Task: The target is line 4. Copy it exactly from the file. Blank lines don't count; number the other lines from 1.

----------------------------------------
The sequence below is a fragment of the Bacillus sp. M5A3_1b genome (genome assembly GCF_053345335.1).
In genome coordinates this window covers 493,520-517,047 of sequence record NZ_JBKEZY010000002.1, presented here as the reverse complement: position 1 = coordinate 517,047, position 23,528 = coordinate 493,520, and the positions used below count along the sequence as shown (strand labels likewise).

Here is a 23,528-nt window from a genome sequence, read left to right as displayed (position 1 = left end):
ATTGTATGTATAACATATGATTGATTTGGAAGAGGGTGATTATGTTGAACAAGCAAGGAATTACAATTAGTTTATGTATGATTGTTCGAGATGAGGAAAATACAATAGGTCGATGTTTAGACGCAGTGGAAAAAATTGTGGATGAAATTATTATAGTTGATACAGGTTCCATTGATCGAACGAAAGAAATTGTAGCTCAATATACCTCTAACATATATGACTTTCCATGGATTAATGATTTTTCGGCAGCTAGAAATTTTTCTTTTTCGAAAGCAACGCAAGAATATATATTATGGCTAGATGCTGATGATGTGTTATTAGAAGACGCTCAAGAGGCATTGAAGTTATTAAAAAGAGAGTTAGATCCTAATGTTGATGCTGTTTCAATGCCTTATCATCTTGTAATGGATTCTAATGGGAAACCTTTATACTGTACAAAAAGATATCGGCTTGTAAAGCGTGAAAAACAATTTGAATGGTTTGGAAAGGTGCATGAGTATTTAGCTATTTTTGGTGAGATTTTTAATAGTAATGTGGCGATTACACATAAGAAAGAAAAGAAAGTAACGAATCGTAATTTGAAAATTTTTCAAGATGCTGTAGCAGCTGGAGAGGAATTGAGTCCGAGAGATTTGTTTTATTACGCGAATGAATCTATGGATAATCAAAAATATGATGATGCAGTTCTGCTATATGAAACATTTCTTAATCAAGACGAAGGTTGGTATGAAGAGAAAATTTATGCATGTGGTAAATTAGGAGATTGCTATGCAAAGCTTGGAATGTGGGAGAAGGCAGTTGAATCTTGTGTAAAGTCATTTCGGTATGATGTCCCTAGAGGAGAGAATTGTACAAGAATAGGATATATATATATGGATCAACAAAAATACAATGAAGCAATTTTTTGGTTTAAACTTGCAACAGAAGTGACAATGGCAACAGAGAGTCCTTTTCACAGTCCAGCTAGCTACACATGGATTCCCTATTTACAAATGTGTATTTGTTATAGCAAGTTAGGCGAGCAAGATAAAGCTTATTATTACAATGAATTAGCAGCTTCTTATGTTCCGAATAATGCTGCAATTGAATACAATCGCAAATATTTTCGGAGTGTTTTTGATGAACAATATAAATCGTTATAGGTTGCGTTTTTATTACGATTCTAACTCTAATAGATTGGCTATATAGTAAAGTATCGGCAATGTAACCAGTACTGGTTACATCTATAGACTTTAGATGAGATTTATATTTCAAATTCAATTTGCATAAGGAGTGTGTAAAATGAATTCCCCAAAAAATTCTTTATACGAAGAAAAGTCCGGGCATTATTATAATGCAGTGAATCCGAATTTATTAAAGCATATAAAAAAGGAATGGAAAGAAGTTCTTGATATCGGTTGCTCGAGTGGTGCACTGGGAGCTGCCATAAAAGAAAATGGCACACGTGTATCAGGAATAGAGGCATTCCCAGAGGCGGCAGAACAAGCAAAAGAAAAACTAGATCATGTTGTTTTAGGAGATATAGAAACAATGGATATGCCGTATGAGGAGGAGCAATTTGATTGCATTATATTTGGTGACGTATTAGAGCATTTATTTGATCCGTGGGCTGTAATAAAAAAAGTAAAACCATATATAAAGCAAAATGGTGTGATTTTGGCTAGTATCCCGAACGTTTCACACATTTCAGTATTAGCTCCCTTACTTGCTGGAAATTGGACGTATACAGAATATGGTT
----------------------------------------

ATTGTATGTATAACATATGATTGATTTGGAAGAGGGTGATTATGTTGAACAAGCAAGGAATTACAATTAGTTTATGTATGATTGTTCGAGATGAGGAAAATACAATAGGTCGATGTTTAGACGCAGTGGAAAAAATTGTGGATGAAATTATTATAGTTGATACAGGTTCCATTGATCGAACGAAAGAAATTGTAGCTCAATATACCTCTAACATATATGACTTTCCATGGATTAATGATTTTTCGGCAGCTAGAAATTTTTCTTTTTCGAAAGCAACGCAAGAATATATATTATGGCTAGATGCTGATGATGTGTTATTAGAAGACGCTCAAGAGGCATTGAAGTTATTAAAAAGAGAGTTAGATCCTAATGTTGATGCTGTTTCAATGCCTTATCATCTTGTAATGGATTCTAATGGGAAACCTTTATACTGTACAAAAAGATATCGGCTTGTAAAGCGTGAAAAACAATTTGAATGGTTTGGAAAGGTGCATGAGTATTTAGCTATTTTTGGTGAGATTTTTAATAGTAATGTGGCGATTACACATAAGAAAGAAAAGAAAGTAACGAATCGTAATTTGAAAATTTTTCAAGATGCTGTAGCAGCTGGAGAGGAATTGAGTCCGAGAGATTTGTTTTATTACGCGAATGAATCTATGGATAATCAAAAATATGATGATGCAGTTCTGCTATATGAAACATTTCTTAATCAAGACGAAGGTTGGTATGAAGAGAAAATTTATGCATGTGGTAAATTAGGAGATTGCTATGCAAAGCTTGGAATGTGGGAGAAGGCAGTTGAATCTTGTGTAAAGTCATTTCGGTATGATGTCCCTAGAGGAGAGAATTGTACAAGAATAGGATATATATATATGGATCAACAAAAATACAATGAAGCAATTTTTTGGTTTAAACTTGCAACAGAAGTGACAATGGCAACAGAGAGTCCTTTTCACAGTCCAGCTAGCTACACATGGATTCCCTATTTACAAATGTGTATTTGTTATAGCAAGTTAGGCGAGCAAGATAAAGCTTATTATTACAATGAATTAGCAGCTTCTTATGTTCCGAATAATGCTGCAATTGAATACAATCGCAAATATTTTCGGAGTGTTTTTGATGAACAATATAAATCGTTATAGGTTGCGTTTTTATTACGATTCTAACTCTAATAGATTGGCTATATAGTAAAGTATCGGCAATGTAACCAGTACTGGTTACATCTATAGACTTTAGATGAGATTTATATTTCAAATTCAATTTGCATAAGGAGTGTGTAAAATGAATTCCCCAAAAAATTCTTTATACGAAGAAAAGTCCGGGCATTATTATAATGCAGTGAATCCGAATTTATTAAAGCATATAAAAAAGGAATGGAAAGAAGTTCTTGATATCGGTTGCTCGAGTGGTGCACTGGGAGCTGCCATAAAAGAAAATGGCACACGTGTATCAGGAATAGAGGCATTCCCAGAGGCGGCAGAACAAGCAAAAGAAAAACTAGATCATGTTGTTTTAGGAGATATAGAAACAATGGATATGCCGTATGAGGAGGAGCAATTTGATTGCATTATATTTGGTGACGTATTAGAGCATTTATTTGATCCGTGGGCTGTAATAAAAAAAGTAAAACCATATATAAAGCAAAATGGTGTGATTTTGGCTAGTATCCCGAACGTTTCACACATTTCAGTATTAGCTCCCTTACTTGCTGGAAATTGGACGTATACAGAATATGGTT